Christmas a time when the best and worst of behaviour is seen

EDITORIAL

The most anticipated holiday of the year, Christmas, is with us again bringing its annual contrasts and unfortunate side-effects but as always transcending the doubters and naysayers to create an atmosphere not seen at any other time in the whole year.

True, there is not a lot of peace on earth let alone goodwill to men and women in the world scene. The dreadful tragedy of Paris is just behind us and ISIS continues its bloody rampage through its self-proclaimed caliphate while the ghastly Syrian tragedy seems endless.

Here in New Zealand Christmas too often brings with it a downside in the surge of domestic violence and sometimes alcohol-fuelled disorder. Many people will struggle to find the money to have an enjoyable holiday.

All too often the holiday season sees a spike in the number of road deaths despite annual pleas from police for people to take extra care. Interestingly the New Zealand Transport Authority has been proactive, publishing a list of holiday routes with the times and dates that traffic will be heaviest.

Some question the relevance of Christmas in an increasingly secular society which includes New Zealand. The message of the birth of Christ seems to have long been lost in the shopping and spending frenzy that marks the season.

Despite all that, Christmas remains a time of the year when the very best of human behaviour is seen. The kindness of strangers to appeals like the Herald’s Christmas tree is only one of so many examples of people willing to give selflessly to others.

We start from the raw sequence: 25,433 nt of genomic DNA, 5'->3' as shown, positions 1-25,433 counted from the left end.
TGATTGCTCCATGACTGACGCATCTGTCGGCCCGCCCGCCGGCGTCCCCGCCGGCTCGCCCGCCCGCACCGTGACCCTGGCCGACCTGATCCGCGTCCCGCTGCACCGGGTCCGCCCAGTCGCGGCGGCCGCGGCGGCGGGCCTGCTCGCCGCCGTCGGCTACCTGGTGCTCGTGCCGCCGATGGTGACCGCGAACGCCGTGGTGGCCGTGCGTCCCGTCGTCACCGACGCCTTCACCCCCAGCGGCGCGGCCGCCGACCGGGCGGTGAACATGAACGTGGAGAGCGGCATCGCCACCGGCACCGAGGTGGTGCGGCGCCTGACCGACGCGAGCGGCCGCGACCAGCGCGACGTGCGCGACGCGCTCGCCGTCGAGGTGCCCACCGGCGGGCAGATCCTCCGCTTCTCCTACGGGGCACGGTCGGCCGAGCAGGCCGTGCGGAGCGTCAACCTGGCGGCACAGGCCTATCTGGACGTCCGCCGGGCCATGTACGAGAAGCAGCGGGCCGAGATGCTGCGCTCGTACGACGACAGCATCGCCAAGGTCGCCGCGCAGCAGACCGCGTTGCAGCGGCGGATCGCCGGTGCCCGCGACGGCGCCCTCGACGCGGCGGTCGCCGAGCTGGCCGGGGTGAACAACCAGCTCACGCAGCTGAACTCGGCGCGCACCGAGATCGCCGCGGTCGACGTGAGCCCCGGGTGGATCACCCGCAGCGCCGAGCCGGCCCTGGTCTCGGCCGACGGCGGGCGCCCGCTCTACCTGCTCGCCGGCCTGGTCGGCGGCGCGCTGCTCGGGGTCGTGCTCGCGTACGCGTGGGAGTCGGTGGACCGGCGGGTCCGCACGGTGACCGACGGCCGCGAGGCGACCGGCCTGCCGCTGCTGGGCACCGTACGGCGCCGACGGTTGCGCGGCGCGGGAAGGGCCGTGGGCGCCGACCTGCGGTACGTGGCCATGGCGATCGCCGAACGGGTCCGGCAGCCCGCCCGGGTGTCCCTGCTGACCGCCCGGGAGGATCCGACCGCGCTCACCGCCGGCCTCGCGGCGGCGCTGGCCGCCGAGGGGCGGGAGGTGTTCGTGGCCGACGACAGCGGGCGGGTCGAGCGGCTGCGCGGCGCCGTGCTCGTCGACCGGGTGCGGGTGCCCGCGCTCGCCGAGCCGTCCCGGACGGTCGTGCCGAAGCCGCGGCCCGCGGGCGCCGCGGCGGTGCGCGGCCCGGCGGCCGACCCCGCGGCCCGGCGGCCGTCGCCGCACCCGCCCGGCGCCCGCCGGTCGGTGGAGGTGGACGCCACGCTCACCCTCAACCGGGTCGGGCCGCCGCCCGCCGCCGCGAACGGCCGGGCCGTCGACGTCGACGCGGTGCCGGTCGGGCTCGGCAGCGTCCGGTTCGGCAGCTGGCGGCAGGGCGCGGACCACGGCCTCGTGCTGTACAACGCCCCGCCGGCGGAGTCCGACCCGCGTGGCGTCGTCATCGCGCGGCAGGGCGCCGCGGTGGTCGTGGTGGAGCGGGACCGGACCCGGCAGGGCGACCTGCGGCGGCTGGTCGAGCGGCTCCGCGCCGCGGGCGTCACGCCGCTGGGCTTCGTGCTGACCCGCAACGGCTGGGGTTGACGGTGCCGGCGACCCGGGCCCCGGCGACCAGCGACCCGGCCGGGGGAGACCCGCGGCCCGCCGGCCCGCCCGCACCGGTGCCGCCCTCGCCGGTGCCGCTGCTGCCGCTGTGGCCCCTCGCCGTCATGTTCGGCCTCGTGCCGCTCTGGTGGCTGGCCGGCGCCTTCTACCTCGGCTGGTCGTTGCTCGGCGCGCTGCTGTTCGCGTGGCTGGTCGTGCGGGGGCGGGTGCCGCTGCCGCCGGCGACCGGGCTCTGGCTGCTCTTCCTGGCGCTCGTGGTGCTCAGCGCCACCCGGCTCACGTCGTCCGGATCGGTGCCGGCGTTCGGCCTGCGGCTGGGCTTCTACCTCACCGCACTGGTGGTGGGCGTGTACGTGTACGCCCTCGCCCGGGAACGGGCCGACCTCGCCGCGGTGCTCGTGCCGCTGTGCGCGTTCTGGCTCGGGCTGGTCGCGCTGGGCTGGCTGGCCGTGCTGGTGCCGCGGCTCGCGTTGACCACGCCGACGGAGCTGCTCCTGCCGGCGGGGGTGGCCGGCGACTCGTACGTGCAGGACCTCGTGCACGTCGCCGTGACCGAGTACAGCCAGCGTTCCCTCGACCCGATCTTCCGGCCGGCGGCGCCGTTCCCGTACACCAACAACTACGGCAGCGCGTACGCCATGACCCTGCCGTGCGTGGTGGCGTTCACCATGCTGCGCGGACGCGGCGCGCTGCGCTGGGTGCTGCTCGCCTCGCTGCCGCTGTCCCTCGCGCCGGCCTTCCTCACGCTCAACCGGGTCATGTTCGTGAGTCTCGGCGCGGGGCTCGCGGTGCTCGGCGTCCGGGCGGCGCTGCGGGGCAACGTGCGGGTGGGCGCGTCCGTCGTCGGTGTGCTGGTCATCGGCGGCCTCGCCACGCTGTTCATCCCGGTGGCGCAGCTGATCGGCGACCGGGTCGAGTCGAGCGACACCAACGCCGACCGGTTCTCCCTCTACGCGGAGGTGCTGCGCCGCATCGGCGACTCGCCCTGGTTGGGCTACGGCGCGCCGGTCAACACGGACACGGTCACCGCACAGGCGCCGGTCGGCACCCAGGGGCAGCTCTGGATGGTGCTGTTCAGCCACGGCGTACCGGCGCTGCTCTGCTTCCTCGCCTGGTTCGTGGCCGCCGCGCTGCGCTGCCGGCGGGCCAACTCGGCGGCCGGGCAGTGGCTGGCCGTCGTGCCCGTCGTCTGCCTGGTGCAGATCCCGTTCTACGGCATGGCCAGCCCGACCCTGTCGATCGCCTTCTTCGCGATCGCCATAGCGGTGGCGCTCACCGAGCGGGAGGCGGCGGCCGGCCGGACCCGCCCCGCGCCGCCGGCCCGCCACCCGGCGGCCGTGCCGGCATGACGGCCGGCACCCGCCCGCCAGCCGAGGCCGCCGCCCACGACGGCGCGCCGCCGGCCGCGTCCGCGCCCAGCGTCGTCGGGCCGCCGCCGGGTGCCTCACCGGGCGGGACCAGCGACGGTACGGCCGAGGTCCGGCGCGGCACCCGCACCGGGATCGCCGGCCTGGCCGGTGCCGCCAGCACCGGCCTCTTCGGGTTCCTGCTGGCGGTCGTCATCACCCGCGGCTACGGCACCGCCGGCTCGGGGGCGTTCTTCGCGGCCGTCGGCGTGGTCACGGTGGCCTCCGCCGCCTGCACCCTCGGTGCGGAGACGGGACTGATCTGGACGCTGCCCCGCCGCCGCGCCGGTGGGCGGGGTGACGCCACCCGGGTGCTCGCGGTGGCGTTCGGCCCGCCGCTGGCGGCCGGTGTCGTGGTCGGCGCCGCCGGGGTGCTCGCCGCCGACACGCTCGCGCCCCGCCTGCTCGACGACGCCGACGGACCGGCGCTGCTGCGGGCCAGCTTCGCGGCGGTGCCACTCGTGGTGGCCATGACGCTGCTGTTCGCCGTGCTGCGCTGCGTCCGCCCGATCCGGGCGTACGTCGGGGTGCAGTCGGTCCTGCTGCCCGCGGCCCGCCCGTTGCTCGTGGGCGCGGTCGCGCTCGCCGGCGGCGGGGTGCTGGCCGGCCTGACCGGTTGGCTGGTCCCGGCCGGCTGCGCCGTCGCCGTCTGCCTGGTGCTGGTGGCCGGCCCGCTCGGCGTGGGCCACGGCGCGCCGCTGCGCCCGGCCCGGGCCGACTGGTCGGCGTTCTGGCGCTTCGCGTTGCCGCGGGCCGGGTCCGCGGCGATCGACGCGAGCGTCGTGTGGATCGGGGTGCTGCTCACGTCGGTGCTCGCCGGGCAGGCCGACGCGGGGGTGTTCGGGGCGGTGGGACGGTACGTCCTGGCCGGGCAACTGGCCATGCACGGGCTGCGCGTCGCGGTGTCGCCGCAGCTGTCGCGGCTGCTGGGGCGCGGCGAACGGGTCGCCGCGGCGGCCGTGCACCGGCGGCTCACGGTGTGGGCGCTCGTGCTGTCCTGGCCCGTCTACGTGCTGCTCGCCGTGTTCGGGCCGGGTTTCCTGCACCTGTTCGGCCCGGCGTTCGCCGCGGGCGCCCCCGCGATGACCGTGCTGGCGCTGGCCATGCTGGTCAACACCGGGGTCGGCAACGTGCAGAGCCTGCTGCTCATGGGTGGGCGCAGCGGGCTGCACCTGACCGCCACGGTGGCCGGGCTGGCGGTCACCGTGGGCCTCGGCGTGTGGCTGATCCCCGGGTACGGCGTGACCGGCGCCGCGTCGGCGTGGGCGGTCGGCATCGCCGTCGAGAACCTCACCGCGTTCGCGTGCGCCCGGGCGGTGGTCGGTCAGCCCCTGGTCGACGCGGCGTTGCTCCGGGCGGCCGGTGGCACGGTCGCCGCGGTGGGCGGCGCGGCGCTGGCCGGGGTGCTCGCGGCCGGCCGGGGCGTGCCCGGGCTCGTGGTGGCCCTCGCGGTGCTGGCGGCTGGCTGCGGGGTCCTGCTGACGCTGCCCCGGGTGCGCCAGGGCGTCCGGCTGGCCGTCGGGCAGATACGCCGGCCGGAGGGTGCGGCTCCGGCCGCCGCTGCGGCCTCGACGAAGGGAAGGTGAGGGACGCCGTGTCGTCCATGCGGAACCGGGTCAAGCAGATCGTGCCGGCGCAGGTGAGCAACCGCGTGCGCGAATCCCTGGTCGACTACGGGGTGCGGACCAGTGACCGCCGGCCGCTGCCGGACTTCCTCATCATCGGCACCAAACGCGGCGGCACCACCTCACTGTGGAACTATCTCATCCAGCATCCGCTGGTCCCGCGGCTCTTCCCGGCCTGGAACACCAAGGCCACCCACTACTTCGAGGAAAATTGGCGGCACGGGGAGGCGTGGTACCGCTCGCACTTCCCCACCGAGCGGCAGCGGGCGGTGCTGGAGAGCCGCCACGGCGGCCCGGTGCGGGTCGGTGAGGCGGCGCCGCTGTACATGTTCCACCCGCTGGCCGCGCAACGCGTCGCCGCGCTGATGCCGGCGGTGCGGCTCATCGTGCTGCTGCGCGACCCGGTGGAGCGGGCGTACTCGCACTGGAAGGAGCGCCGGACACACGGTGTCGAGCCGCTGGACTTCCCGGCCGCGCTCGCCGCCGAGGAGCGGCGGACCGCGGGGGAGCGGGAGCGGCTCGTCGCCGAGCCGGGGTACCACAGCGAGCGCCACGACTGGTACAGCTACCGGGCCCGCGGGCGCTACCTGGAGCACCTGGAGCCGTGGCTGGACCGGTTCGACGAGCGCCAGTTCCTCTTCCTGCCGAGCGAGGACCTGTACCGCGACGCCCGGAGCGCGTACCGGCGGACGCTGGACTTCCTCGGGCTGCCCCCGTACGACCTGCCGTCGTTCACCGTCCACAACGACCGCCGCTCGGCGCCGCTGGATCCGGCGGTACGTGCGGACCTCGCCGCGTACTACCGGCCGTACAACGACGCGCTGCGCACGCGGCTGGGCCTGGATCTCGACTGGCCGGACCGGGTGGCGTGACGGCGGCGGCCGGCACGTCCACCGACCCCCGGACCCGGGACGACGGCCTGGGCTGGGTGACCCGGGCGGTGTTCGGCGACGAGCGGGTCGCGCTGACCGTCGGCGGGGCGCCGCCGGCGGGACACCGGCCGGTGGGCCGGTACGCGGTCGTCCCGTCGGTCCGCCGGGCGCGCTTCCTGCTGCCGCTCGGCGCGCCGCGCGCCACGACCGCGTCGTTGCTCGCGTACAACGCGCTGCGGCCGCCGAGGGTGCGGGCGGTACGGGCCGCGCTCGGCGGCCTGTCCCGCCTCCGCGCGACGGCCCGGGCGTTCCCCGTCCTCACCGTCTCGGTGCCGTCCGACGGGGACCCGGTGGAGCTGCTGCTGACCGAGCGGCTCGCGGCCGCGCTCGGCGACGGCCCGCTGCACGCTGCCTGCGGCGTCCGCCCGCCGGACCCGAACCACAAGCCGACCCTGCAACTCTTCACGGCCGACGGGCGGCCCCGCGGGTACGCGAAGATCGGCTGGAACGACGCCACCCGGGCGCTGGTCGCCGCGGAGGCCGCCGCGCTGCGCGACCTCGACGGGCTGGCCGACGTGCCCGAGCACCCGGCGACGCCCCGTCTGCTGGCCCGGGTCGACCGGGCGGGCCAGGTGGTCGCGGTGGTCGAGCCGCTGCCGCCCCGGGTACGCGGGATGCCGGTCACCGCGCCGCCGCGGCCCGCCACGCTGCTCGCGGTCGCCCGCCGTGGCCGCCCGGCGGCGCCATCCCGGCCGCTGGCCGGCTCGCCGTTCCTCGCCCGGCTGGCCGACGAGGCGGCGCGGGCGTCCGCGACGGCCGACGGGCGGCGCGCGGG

Even small things like an increased civility between people is a welcome hallmark of Christmas — the phrase “it’s Christmas” alone can defuse many potential conflicts.

Here in Gisborne we look like being blessed with fine weather for the four-day holiday although the forecasts indicate it will not be particularly hot.

So the message of Christmas is probably the same as it has always been. Put aside the negativity and enjoy time with family and loved ones. A Merry Christmas to one and all.

The most anticipated holiday of the year, Christmas, is with us again bringing its annual contrasts and unfortunate side-effects but as always transcending the doubters and naysayers to create an atmosphere not seen at any other time in the whole year.

True, there is not a lot of peace on earth let alone goodwill to men and women in the world scene. The dreadful tragedy of Paris is just behind us and ISIS continues its bloody rampage through its self-proclaimed caliphate while the ghastly Syrian tragedy seems endless.

Here in New Zealand Christmas too often brings with it a downside in the surge of domestic violence and sometimes alcohol-fuelled disorder. Many people will struggle to find the money to have an enjoyable holiday.

All too often the holiday season sees a spike in the number of road deaths despite annual pleas from police for people to take extra care. Interestingly the New Zealand Transport Authority has been proactive, publishing a list of holiday routes with the times and dates that traffic will be heaviest.

Some question the relevance of Christmas in an increasingly secular society which includes New Zealand. The message of the birth of Christ seems to have long been lost in the shopping and spending frenzy that marks the season.

Despite all that, Christmas remains a time of the year when the very best of human behaviour is seen. The kindness of strangers to appeals like the Herald’s Christmas tree is only one of so many examples of people willing to give selflessly to others.

Even small things like an increased civility between people is a welcome hallmark of Christmas — the phrase “it’s Christmas” alone can defuse many potential conflicts.

Here in Gisborne we look like being blessed with fine weather for the four-day holiday although the forecasts indicate it will not be particularly hot.

So the message of Christmas is probably the same as it has always been. Put aside the negativity and enjoy time with family and loved ones. A Merry Christmas to one and all.

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